In compliance with the requirement of Section 3506(c)(2)(A) of the Paperwork Reduction Act of 1995 for opportunity for public comment on proposed data collection projects, the Centers for Disease Control and Prevention (CDC) will publish periodic summaries of proposed projects. To request more information on the proposed projects or to obtain a copy of the data collection plans and instruments, call 404-639-5960 or send comments to Seleda Perryman, CDC Assistant Reports Clearance Officer, 1600 Clifton Road, MS-D74, Atlanta, GA 30333 or send an email to firstname.lastname@example.org.
Comments are invited on: (a) Whether the proposed collection of information is necessary for the proper performance of the functions of the agency, including whether the information shall have practical utility; (b) the accuracy of the agency's estimate of the burden of the proposed collection of information; (c) ways to enhance the quality, utility, and clarity of the information to be collected; and (d) ways to minimize the burden of the collection of information on respondents, including through the use of automated collection techniques or other forms of information technology. Written comments should be received within 60 days of this notice.
Evaluation of Efficacy of Household Water Filtration/Treatment Devices in Households with Private Wells (OMB No. 0920-0670)—Extension—National Center for Environmental Health (NCEH), Centers for Disease Control and Prevention (CDC).
Background and Brief Description
Approximately 42.4 million people in the United States are served by private wells. Unlike community water systems, private wells are not regulated by the U.S Environmental Protection Agency's (EPA) Safe Drinking Water Act (SDWA). Under the SDWA, EPA sets maximum contaminant levels (MCLs) for contaminants in drinking water. A 1997 U.S. General Accounting Office (GAO) report on drinking water concluded that users of private wells may face higher exposure levels to groundwater contaminants than users of community water systems. Increasingly, the public is concerned about drinking water quality, and the public's use of water treatment devices rose from 27% in 1995 to 41% in 2001 (Water Quality Association, 2001 National Consumer Water Quality Survey). Studies evaluating the efficacy of water treatment devices on removal of pathogens and other contaminants have assessed the efficacy of different treatment technologies.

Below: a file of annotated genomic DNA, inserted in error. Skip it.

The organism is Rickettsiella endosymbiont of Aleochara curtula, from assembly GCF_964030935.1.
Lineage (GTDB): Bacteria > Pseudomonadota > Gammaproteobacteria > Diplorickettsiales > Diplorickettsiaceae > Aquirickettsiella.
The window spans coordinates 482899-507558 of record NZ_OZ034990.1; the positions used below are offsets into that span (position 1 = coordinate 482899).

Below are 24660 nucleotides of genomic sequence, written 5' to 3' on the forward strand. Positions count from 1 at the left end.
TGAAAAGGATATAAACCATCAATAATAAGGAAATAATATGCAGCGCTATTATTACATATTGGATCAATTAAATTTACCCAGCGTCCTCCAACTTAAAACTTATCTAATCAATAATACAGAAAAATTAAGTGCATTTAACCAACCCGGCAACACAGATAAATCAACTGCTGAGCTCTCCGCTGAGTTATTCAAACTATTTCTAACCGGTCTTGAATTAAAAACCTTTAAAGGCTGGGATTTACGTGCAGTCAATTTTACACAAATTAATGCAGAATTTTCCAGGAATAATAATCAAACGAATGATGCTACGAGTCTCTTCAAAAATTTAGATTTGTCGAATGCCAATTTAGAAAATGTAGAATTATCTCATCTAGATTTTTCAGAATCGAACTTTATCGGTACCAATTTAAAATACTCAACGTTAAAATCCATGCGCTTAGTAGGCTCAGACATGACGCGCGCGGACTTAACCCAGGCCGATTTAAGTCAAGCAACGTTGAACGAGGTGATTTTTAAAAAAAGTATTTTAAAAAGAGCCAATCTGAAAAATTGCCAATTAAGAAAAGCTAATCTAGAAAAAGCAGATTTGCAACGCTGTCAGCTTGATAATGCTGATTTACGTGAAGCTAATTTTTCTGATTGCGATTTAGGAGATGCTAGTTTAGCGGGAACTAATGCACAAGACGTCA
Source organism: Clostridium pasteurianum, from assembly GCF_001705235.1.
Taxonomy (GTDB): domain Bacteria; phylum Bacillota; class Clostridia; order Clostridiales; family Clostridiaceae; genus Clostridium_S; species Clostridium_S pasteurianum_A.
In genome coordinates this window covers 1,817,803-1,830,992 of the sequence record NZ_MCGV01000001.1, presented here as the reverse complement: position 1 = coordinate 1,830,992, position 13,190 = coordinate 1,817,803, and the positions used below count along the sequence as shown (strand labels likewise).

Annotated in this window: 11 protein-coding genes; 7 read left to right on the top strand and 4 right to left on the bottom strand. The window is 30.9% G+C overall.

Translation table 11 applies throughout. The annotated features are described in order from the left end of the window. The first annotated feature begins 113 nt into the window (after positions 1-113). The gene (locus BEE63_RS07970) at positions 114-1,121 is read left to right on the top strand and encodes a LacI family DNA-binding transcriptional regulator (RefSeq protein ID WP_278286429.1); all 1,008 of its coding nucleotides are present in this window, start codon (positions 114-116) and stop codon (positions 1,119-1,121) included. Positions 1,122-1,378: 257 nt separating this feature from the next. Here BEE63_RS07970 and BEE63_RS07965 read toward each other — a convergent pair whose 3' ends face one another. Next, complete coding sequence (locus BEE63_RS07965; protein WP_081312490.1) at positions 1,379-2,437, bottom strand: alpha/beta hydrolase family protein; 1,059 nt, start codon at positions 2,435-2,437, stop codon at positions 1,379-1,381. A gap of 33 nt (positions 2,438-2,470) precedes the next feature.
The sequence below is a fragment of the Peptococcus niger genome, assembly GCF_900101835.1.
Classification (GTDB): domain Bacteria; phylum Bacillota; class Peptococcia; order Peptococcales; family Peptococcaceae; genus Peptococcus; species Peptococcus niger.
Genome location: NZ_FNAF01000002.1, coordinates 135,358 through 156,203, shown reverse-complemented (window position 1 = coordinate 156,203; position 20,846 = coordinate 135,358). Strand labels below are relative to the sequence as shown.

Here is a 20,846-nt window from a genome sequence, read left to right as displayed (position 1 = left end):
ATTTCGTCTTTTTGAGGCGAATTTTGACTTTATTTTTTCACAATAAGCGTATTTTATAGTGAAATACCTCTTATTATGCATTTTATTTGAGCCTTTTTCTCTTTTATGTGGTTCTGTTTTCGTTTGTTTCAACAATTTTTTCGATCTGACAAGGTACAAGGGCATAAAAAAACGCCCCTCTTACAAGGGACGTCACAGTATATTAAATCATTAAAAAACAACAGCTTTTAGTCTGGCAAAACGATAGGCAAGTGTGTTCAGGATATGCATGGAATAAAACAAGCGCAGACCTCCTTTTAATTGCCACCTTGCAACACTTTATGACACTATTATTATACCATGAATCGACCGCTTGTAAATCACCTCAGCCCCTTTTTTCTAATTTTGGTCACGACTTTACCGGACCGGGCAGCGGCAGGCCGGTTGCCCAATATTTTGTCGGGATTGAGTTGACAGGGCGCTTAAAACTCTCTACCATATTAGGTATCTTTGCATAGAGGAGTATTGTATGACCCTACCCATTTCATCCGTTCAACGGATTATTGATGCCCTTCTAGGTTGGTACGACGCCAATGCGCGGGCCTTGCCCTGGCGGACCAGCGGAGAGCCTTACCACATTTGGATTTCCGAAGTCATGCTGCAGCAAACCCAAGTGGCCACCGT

The purpose of the proposed study is to evaluate how water treatment device efficacy is affected by user behaviors such as maintenance and selection of appropriate technologies. Working with public health authorities in Colorado, Maine, Missouri, Nebraska, North Carolina, and Wisconsin, NCEH will recruit 600 households to participate in a study to determine whether people using water treatment devices are protected from exposure to contaminants found in their well water. We plan to recruit households on private well water that use water filtration/treatment devices to treat tap Start Printed Page 9135water for drinking and cooking. Study participants will be selected from geographical areas of each state where groundwater is known or suspected to contain contaminants of public health concern. We will administer a questionnaire at each household to obtain information on selection of water treatment type, adherence to suggested maintenance, and reasons for use of treatment device. We will also obtain samples of treated water and untreated well water at each household to analyze for contaminants of public health concern. There is no cost to respondents other than their time.
|Types of data collection||Number of respondents||Number of responses per respondent||Average burden per response (in hours)||Total burden (in hours)|
|Participant Solicitation Telephone Questionnaire||1200||1||5/60||100|
Dated: February 14, 2006.
Joan F. Karr,
Acting Reports Clearance Officer, Centers for Disease Control and Prevention.
[FR Doc. E6-2451 Filed 2-21-06; 8:45 am]
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